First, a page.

Imagine if Viagra put Stephen King in charge of one of their ad campaigns and you have a starting position for Gerald’s Game. A husband, Gerald (a physically jacked and emotionally nuanced Bruce Greenwood), and wife, Jessie (Carla Gugino in a powerhouse performance), head to a secluded cabin to find the spark their relationship has been missing. Instead of a pair of bathtubs perched on a hill, Gerald decides the right accessories – besides his trusty blue pills – are police issue handcuffs. Initially, Jessie goes along with Gerald’s plan, however, as his darker side presents itself, she bails. At least as much as one can when handcuffed to a bed. Before Gerald can free her, he suffers a massive heart attack, leaving Jessie trapped, miles from help, but far from alone.
The thing that makes King's source text Gerald’s Game one of his best works is how disarming it is. The narrative starts as a dark character study of Jessie, feeding readers large sections of backstory by way of her rapidly deteriorating mental state. King has a twist chambered and when he unleashes it, the book becomes a tense battle for survival. Director Mike Flanagan – who also co-wrote with frequent collaborator Jeff Howard – captures the essence of the book perfectly and even ups the tension of the pre-twist novel. Here, they leverage Gugino and Greenwood as manifestations of Jessie’s psyche and, hidden behind this strange trio’s terse, sometimes humorous bickering, is her internal struggle to make sense of her situation and what she must do to stay alive.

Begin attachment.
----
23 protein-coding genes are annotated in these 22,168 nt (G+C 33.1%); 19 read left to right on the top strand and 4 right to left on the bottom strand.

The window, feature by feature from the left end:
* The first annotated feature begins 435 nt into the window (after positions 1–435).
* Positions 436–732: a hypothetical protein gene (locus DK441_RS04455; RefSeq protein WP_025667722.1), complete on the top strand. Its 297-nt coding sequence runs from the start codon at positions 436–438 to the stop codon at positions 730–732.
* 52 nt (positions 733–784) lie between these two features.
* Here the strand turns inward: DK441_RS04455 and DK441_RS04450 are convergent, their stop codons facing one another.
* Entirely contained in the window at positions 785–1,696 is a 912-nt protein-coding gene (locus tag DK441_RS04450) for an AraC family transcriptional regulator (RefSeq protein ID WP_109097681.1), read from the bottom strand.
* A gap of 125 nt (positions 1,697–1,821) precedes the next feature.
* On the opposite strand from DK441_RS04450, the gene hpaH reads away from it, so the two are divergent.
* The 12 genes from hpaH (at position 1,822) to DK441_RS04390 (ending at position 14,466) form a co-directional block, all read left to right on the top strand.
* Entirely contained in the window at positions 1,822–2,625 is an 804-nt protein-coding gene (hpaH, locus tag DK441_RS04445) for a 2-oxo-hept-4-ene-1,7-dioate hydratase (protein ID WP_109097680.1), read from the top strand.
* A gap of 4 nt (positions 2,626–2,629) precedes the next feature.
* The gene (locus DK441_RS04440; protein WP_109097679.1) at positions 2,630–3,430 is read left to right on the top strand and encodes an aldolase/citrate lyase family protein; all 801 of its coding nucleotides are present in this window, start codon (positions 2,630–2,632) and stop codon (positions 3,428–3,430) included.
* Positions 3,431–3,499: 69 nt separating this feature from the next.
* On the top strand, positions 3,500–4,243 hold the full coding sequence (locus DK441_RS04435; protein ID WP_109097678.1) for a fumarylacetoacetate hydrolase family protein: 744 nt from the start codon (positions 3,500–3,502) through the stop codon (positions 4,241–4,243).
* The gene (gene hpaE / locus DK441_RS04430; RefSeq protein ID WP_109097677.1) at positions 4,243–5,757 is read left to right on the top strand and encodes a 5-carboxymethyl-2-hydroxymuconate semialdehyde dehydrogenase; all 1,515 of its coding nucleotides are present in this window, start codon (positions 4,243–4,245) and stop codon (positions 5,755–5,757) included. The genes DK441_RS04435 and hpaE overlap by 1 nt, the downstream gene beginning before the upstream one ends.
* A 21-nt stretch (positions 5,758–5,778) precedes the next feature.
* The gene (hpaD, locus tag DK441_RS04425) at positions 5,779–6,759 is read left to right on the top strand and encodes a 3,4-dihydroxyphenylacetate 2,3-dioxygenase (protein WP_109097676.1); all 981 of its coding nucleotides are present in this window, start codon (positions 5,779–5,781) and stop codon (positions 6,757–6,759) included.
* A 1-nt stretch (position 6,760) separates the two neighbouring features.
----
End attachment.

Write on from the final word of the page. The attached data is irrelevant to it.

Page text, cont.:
Gugino is particularly impressive, however, she’s absent from what is perhaps the film’s most stressful sequence. In it, a key piece of Jessie’s history is revealed as we see her younger self (Chiara Aurelia) manipulated by her abusive father (Henry Thomas) with repulsive precision. Thomas’ admirably vile performance is matched in its impact by Aurelia, who proves a worthy acting foil even as she succumbs to his cruel tactics. Admittedly, moments like these can serve as gratuitous manipulations by filmmakers in their own right, meant to elicit certain reactions from viewers, yet here they are deeply intertwined with the narrative.
The only failing of Gerald’s Game is the closing moments of the third act. Flanagan and Howard use a massive info-dump to bring Jessie’s story to a slightly unsatisfying conclusion. While true to the source material, their ending is no more graceful because of it – certainly not considering King’s own occasional struggles with sticking the landing.
Gerald’s Game may not have the name recognition or easy marketability of some of the other properties finding new life during the modern Stephen King renaissance. Yet, thanks to the strong narrative, near-ceaseless suspense, and a talented cast at the top of their games, it ranks among the most successful adaptations of his work.